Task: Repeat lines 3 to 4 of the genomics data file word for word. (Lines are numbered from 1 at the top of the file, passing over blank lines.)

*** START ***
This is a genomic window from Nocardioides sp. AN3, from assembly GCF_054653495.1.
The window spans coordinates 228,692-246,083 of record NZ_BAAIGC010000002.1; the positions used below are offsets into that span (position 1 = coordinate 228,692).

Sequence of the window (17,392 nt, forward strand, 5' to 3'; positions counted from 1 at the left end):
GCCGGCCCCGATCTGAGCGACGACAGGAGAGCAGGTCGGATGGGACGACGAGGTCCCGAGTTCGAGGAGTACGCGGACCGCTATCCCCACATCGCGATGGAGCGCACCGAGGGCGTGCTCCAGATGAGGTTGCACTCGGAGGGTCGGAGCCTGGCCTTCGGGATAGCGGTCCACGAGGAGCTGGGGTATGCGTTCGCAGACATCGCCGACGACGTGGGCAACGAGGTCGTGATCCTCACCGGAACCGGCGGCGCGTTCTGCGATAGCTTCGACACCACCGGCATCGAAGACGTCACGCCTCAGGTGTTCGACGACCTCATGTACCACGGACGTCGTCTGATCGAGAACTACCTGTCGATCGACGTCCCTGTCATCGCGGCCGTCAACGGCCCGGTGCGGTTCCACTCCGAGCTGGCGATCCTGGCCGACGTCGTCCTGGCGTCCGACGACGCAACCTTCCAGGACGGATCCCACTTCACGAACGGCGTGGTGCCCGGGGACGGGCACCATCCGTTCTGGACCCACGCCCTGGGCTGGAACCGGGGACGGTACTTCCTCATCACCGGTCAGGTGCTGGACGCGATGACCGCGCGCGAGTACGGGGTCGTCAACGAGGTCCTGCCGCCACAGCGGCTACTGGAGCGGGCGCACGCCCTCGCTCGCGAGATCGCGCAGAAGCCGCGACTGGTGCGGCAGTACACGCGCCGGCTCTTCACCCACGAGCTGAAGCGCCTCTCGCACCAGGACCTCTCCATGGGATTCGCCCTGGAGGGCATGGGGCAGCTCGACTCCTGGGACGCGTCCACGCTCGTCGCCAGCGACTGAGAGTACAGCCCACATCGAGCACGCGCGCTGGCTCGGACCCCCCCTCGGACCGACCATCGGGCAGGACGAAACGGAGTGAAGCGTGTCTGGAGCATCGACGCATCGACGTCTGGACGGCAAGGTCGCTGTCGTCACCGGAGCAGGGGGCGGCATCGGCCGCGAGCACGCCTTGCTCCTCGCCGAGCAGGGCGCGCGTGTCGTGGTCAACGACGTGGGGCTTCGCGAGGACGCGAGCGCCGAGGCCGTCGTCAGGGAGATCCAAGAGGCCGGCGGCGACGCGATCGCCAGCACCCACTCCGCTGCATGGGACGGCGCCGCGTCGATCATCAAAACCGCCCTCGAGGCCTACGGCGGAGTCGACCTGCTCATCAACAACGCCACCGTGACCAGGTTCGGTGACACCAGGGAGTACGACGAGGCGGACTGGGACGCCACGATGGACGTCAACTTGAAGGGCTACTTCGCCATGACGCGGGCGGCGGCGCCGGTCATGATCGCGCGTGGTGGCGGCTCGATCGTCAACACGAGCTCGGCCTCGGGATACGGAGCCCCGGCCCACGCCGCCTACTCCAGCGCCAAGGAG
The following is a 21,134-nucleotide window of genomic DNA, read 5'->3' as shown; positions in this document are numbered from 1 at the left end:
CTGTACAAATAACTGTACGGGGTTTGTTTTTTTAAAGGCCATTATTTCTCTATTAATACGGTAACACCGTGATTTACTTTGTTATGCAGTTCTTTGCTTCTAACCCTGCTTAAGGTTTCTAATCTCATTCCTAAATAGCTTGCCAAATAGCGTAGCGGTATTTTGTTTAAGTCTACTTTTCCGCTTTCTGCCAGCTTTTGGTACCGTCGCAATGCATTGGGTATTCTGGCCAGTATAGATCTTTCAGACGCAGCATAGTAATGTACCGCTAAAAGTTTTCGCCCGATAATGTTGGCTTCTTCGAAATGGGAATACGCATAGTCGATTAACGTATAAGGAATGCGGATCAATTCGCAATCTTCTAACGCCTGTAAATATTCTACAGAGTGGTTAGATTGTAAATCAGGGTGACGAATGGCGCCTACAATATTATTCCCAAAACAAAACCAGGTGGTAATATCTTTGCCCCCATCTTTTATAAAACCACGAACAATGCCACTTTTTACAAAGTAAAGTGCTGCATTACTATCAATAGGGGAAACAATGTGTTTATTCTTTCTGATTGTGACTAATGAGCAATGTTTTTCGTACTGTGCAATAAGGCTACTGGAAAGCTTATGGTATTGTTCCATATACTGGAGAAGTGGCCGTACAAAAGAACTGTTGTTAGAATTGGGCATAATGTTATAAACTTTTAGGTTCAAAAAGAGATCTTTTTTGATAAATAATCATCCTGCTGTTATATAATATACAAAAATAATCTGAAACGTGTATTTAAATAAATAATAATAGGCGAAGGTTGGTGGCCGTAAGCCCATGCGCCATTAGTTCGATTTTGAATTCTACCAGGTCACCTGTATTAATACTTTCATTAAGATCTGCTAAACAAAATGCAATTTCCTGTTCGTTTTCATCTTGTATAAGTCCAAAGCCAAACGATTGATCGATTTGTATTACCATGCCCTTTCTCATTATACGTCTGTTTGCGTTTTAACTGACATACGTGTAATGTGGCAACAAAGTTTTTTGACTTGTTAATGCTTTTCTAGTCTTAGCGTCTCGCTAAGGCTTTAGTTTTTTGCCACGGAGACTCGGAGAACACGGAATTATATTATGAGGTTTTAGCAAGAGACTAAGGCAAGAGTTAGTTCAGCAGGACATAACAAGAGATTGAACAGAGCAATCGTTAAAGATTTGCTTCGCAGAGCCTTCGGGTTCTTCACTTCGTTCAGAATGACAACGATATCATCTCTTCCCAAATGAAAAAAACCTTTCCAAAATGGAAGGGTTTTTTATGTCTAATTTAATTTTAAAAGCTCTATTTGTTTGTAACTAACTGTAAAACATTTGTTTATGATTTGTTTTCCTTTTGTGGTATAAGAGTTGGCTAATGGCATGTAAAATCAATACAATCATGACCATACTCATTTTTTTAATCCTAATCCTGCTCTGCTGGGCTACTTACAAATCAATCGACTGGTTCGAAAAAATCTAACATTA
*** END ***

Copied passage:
Sequence of the window (17,392 nt, forward strand, 5' to 3'; positions counted from 1 at the left end):
GCCGGCCCCGATCTGAGCGACGACAGGAGAGCAGGTCGGATGGGACGACGAGGTCCCGAGTTCGAGGAGTACGCGGACCGCTATCCCCACATCGCGATGGAGCGCACCGAGGGCGTGCTCCAGATGAGGTTGCACTCGGAGGGTCGGAGCCTGGCCTTCGGGATAGCGGTCCACGAGGAGCTGGGGTATGCGTTCGCAGACATCGCCGACGACGTGGGCAACGAGGTCGTGATCCTCACCGGAACCGGCGGCGCGTTCTGCGATAGCTTCGACACCACCGGCATCGAAGACGTCACGCCTCAGGTGTTCGACGACCTCATGTACCACGGACGTCGTCTGATCGAGAACTACCTGTCGATCGACGTCCCTGTCATCGCGGCCGTCAACGGCCCGGTGCGGTTCCACTCCGAGCTGGCGATCCTGGCCGACGTCGTCCTGGCGTCCGACGACGCAACCTTCCAGGACGGATCCCACTTCACGAACGGCGTGGTGCCCGGGGACGGGCACCATCCGTTCTGGACCCACGCCCTGGGCTGGAACCGGGGACGGTACTTCCTCATCACCGGTCAGGTGCTGGACGCGATGACCGCGCGCGAGTACGGGGTCGTCAACGAGGTCCTGCCGCCACAGCGGCTACTGGAGCGGGCGCACGCCCTCGCTCGCGAGATCGCGCAGAAGCCGCGACTGGTGCGGCAGTACACGCGCCGGCTCTTCACCCACGAGCTGAAGCGCCTCTCGCACCAGGACCTCTCCATGGGATTCGCCCTGGAGGGCATGGGGCAGCTCGACTCCTGGGACGCGTCCACGCTCGTCGCCAGCGACTGAGAGTACAGCCCACATCGAGCACGCGCGCTGGCTCGGACCCCCCCTCGGACCGACCATCGGGCAGGACGAAACGGAGTGAAGCGTGTCTGGAGCATCGACGCATCGACGTCTGGACGGCAAGGTCGCTGTCGTCACCGGAGCAGGGGGCGGCATCGGCCGCGAGCACGCCTTGCTCCTCGCCGAGCAGGGCGCGCGTGTCGTGGTCAACGACGTGGGGCTTCGCGAGGACGCGAGCGCCGAGGCCGTCGTCAGGGAGATCCAAGAGGCCGGCGGCGACGCGATCGCCAGCACCCACTCCGCTGCATGGGACGGCGCCGCGTCGATCATCAAAACCGCCCTCGAGGCCTACGGCGGAGTCGACCTGCTCATCAACAACGCCACCGTGACCAGGTTCGGTGACACCAGGGAGTACGACGAGGCGGACTGGGACGCCACGATGGACGTCAACTTGAAGGGCTACTTCGCCATGACGCGGGCGGCGGCGCCGGTCATGATCGCGCGTGGTGGCGGCTCGATCGTCAACACGAGCTCGGCCTCGGGATACGGAGCCCCGGCCCACGCCGCCTACTCCAGCGCCAAGGAG